By Nida Najar
— NEW DELHI
Dalit was elected India’s
14th president on July
20, a rare achievement
for a member of a community once known as
“untouchables” and one of the
most deprived groups in India.
Ram Nath Kovind, 71, an
understated politician from
Prime Minister Narendra Modi’s
governing Bharatiya Janata
Party, was selected as his party’s
candidate for the largely ceremonial position in an effort to
secure the Dalit vote in future
elections. That is a critical step in
the expansion of the party,
known as B.J.P., observers said.
“Modi is essentially a political
animal, and he’s conscious of the
political impact of a potential
move,” said Ashok Malik, an
analyst at the Observer Research
Foundation. In choosing a presi-
dential candidate, “he’s also
gone for somebody who could
The Indian president is elect-
ed by members of Parliament
and the state assemblies, so
given the B.J.P.’s strength
nationally and the support of
several other parties, the out-
come of the vote was never in
Kovind garnered more than
65 percent of the votes on the
way to becoming India’s second
In televised comments after
his victory, he spoke of the
country’s villagers and its working class.
“Today, I want to tell them
that Ram Nath Kovind is going to
the president’s house as their
representative,” he said. “My
election to the position of presi-
dent is the symbol of the great-
ness of Indian democracy.”
He was opposed for the office
by Meira Kumar, a Dalit from the
Indian National Congress party
who is a former
come center stage
with a bang,”
leader is bending
over backward to
show ‘I am a well-
Kovind was born Oct. 1, 1945,
in a village in the Kanpur district
of Uttar Pradesh into a family of
the Kori caste, known as under-
among the Dalits. He
has practiced as a
lawyer in the
Supreme Court and
served as a B.J.P.
member of the upper
house of Parliament
from 1994 to 2006.
Most recently, he was
the governor of Bihar.
Kovind’s connections to Uttar Pradesh
are also considered
India’s most popu-
lous state, it will figure promi-
nently in the 2019 general elec-
tion, when Modi will make every
effort to forge a broad coalition
among India’s Hindu majority.
Despite being the governing
party in Uttar Pradesh, the B.J.P.
has not historically captured
much of the Dalit vote, and
recent flare-ups over issues
affecting Dalits across the country could hurt the party politically.
Last year, a Dalit scholar committed suicide in Hyderabad
after being suspended following
altercations with a right wing
Hindu campus group.
Dalits have also been attacked
over suspicions of cow slaughter
by mobs of Hindus, who regard
cows as sacred. And there were
repeated clashes in May in Uttar
Pradesh between Dalits and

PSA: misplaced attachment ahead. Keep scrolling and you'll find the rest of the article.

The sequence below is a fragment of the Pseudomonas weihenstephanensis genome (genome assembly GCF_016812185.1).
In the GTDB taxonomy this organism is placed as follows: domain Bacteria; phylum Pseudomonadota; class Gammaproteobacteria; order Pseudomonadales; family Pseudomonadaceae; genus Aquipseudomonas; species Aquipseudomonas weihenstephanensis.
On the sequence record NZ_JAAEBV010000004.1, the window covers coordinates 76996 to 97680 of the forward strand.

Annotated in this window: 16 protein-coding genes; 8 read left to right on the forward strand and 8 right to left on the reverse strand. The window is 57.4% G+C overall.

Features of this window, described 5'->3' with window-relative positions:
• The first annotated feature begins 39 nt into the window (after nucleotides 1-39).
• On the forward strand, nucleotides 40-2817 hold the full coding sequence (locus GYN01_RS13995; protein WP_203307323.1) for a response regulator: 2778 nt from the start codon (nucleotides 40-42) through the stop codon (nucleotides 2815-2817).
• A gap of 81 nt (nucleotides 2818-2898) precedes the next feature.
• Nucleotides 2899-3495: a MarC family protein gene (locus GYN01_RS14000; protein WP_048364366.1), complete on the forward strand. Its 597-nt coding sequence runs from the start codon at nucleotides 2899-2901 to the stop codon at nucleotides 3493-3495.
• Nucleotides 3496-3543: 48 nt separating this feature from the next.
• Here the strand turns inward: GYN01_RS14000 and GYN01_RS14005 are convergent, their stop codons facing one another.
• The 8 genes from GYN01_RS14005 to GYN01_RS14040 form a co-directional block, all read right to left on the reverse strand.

members of a higher caste.
Under Modi, the party has
nevertheless made some inroads
in the Dalit vote, and it has won
elections in Uttar Pradesh with
large margins in recent years.
Nilanjan Mukhopadhyay, a
journalist who has written a
biography of Modi, said Kovind
had been selected “purely
because of his identity, not his
The presidency, while a position of high esteem, has little
The president, among other
duties, has the ability to call
elections, break ties in
Parliament and issue death-row
The current president, Pranab
Mukherjee, who will step down
on July 24, occasionally used the
platform to draw attention to the
importance of tolerance, though
he was largely a cautious figure.
Kovind, as a B.J.P. member, is
expected to work in step with
the government. His selection is
another step in the party’s consolidation of power.
When it was last in power,
the party chose A.P.J. Abdul
Kalam, a pick more appealing to
the opposition because he was a
Muslim and not a party insider.
This time such an accommodation was unnecessary, analysts
“This is a milestone moment
for Indian politics,” Malik said.
— The New York Times
INDIA ABROAD July 28, 2017 25 INDIA
show ‘I am a
Ram Nath Kovind, 71, a Dalit, is from Modi’s Bharatiya Janata Party
Wife Savita Kovind, family members and grand children offer sweets to Ram Nath Kovind after his win in Presidential election at 10 Akbar Road in New Delhi, July 20.
Pakistani court on July
18 lifted a ban on TV
The state-run media author-
ity imposed the ban on radio
and television networks airing
Indian content last October
amid heightened tensions
between the nuclear-armed
Court chief justice Mansoor Ali
Shah set aside the ban, calling
it “unreasonable restrictions,”
Asma Jehangir, a lawyer who
challenged the ban, told AFP.
Jehangir, acting for petitioner Leo Communication, the
parent organization of TV
channel s, had requested the
court to set aside the ban as in
violation of the rules and
beyond the powers of the regulatory authority.
An official from the regula-
tory authority confirmed to
AFP that the court “set aside
the ban” and allowed the
channels to air Indian TV
In a series of tit-for-tat
moves in the entertainment
industry, Pakistan last year
suspended screening of all
Indian movies until tensions
calmed, while Hindu nationalists in India have threatened
violence at cinemas showing
films with Pakistani actors.
Kashmir has been divided
between India and Pakistan
since the end of British colo-
nial rule in 1947. Both claim
the Himalayan territory in full
and the countries have fought
two wars over the region.
Tensions reached dangerous
levels last September, with
both sides blaming one anoth-
er for cross-border raids.
There have since been
repeated outbreaks of firing
across the frontier, with both
sides reporting deaths and
injuries including among civilians.
Lahore High Court chief justice calls it “unreasonable restrictions”
Pakistan Court Lifts Ban on Indian TV Shows